Today at the market we saw a sign that said Cherry season ending soon, and we thought Yeah, better make hay and bought a couple of pounds to eat iced, our favorite way.

A bowl of cold ripe cherries on ice are a one-ingredient, sublime dessert that also couldn’t be more elegant and satisfying for its understated simplicity and in-the-moment deliciousness. But there are others equally as lovely…

Warm Fresh Cherries are unpitted, stem on cherries thrown into a pan with sugar and lemon juice and cooked until the juices run.

Sally Schneider
Sally Schneider

Any cooked cherry dessert can be made with pits left in. You have only to issue a warning to your guests to navigate them as they eat. OR if you’re feeling industrious, pit the cherries. You can use any number of clever cherry pitters or use the covered “tap” method that needs no special equipment. Instructions here.  (Save the pits for vinegar, below)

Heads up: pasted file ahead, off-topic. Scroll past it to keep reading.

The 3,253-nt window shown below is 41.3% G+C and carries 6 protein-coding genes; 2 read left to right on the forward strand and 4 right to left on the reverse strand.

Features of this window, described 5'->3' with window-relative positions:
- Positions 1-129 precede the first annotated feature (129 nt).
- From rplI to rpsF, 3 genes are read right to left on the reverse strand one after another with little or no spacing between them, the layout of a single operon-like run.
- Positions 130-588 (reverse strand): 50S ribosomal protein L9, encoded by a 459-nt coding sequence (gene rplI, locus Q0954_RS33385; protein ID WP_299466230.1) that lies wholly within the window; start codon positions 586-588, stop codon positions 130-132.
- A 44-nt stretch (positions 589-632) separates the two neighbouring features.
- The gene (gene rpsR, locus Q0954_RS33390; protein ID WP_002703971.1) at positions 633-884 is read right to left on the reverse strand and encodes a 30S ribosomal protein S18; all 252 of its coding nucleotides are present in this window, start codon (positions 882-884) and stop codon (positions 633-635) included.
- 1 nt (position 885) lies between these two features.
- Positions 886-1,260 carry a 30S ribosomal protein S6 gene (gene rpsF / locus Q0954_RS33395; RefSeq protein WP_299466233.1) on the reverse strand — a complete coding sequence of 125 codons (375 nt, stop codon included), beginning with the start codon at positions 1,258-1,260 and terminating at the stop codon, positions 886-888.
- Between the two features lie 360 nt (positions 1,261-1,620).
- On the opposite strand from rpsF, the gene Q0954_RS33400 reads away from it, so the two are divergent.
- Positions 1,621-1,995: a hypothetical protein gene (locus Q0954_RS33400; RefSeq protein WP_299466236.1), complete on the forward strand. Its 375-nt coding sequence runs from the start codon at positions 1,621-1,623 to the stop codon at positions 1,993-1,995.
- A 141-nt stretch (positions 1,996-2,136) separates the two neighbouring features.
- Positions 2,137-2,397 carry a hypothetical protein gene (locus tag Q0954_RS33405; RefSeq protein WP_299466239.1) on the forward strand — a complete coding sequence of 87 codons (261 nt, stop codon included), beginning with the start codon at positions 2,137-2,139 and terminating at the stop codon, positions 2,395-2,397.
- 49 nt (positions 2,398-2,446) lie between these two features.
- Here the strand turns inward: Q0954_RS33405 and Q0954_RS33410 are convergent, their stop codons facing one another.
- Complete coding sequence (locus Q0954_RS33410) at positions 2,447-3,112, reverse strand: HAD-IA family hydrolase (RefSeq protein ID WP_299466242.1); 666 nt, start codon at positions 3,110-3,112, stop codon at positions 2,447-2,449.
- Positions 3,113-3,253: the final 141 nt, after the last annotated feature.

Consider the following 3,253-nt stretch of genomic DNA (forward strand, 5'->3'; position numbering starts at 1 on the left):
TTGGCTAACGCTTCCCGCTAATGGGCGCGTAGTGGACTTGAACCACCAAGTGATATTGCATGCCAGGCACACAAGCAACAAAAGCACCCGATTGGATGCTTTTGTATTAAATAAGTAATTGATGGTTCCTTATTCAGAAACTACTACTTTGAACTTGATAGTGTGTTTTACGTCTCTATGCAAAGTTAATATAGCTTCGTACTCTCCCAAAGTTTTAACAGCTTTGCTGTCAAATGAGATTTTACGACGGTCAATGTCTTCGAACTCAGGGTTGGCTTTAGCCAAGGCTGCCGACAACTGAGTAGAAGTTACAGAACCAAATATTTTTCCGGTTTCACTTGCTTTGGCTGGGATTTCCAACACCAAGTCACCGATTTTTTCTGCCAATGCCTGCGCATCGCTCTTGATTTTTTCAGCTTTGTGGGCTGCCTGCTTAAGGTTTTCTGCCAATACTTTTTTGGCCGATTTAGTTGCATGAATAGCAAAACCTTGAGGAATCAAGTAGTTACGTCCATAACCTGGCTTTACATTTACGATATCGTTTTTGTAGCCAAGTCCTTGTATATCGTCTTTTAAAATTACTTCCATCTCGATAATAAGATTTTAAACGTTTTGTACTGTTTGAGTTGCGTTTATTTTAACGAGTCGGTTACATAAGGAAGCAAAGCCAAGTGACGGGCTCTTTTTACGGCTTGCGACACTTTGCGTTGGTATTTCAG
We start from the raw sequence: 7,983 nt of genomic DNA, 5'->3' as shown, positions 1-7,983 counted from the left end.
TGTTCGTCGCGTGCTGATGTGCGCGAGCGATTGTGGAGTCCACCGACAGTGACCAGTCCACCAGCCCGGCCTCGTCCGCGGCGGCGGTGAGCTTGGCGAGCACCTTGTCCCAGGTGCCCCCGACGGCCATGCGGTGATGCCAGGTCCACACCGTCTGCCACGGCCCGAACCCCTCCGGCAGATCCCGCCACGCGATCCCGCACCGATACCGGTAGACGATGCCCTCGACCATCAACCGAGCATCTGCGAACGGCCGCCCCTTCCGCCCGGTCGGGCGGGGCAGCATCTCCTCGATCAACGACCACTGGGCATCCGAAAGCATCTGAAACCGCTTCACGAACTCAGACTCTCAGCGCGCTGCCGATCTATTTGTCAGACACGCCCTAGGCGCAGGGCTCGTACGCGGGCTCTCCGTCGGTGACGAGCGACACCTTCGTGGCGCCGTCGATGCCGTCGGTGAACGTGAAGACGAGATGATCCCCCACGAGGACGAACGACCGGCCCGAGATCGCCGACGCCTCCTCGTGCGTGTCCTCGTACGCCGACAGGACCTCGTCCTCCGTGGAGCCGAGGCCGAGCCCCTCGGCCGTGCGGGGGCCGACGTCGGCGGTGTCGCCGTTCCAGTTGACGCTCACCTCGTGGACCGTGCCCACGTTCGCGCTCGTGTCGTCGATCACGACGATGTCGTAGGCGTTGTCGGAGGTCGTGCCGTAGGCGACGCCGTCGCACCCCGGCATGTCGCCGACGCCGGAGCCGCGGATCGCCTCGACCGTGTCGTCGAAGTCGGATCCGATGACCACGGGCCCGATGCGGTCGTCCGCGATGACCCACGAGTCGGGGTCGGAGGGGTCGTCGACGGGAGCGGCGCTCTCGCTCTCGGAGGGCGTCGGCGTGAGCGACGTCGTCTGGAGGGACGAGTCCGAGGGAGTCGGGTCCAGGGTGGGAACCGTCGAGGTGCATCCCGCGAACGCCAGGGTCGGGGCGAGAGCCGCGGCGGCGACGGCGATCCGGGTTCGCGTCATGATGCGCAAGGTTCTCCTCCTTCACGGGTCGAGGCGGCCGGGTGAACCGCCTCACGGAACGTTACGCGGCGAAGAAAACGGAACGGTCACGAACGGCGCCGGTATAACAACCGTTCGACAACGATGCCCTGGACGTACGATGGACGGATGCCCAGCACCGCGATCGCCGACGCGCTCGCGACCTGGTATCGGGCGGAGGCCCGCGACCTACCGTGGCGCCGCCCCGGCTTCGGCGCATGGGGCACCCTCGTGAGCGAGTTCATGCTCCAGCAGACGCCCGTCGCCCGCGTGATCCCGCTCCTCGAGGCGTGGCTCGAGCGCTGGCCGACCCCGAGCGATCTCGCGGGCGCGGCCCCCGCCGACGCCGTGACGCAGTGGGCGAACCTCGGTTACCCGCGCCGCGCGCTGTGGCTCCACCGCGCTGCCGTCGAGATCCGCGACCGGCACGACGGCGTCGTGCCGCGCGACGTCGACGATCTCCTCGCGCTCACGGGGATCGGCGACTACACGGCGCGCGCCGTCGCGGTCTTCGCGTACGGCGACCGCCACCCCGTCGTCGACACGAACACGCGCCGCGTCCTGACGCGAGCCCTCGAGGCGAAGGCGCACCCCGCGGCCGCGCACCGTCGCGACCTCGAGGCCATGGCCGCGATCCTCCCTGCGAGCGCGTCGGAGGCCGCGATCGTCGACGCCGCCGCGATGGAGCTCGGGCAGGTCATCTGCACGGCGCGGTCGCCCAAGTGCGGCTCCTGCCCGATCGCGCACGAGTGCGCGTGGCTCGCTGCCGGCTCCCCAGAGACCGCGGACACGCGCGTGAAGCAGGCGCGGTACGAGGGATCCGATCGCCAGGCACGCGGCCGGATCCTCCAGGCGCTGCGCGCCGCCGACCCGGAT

Sometimes we pit a pile of cherries and toss them with a little of sugar until the juices run. Then we mix them with heavy cream which infiltrates the cherry, making for a flavor akin to cherry ice cream. To make a fast, cherry ice cream, mash the macerated cherries into softened vanilla bean ice cream.

Check out Kristen Rasmussen’s  Cherry and Wild Fennel Clafoutis that we found at Lucky Peach’s Online Recipe Archive

Kristin Rasmussen
Kristin Rasmussen

…The dazzling Plum and Cherry Tart Ellen Silverman cooked up using our basic open-face tart formula. (You can make it all cherries if you like).

Ellen Silverman
Ellen Silverman

…A Cherry Crumble gives a sense of “tart” without having to actually make one…

Suzanne Shaker
Suzanne Shaker

We make long-aged Cherry Vinegar  (with the pits) every summer to use all winter…

Sally Schneider's cherry vinegar
Dana Velden/The Kitchn

Cherries also make lovely still-lives, like this favorite by Maria Robledo

Maria Robledo
Maria Robledo

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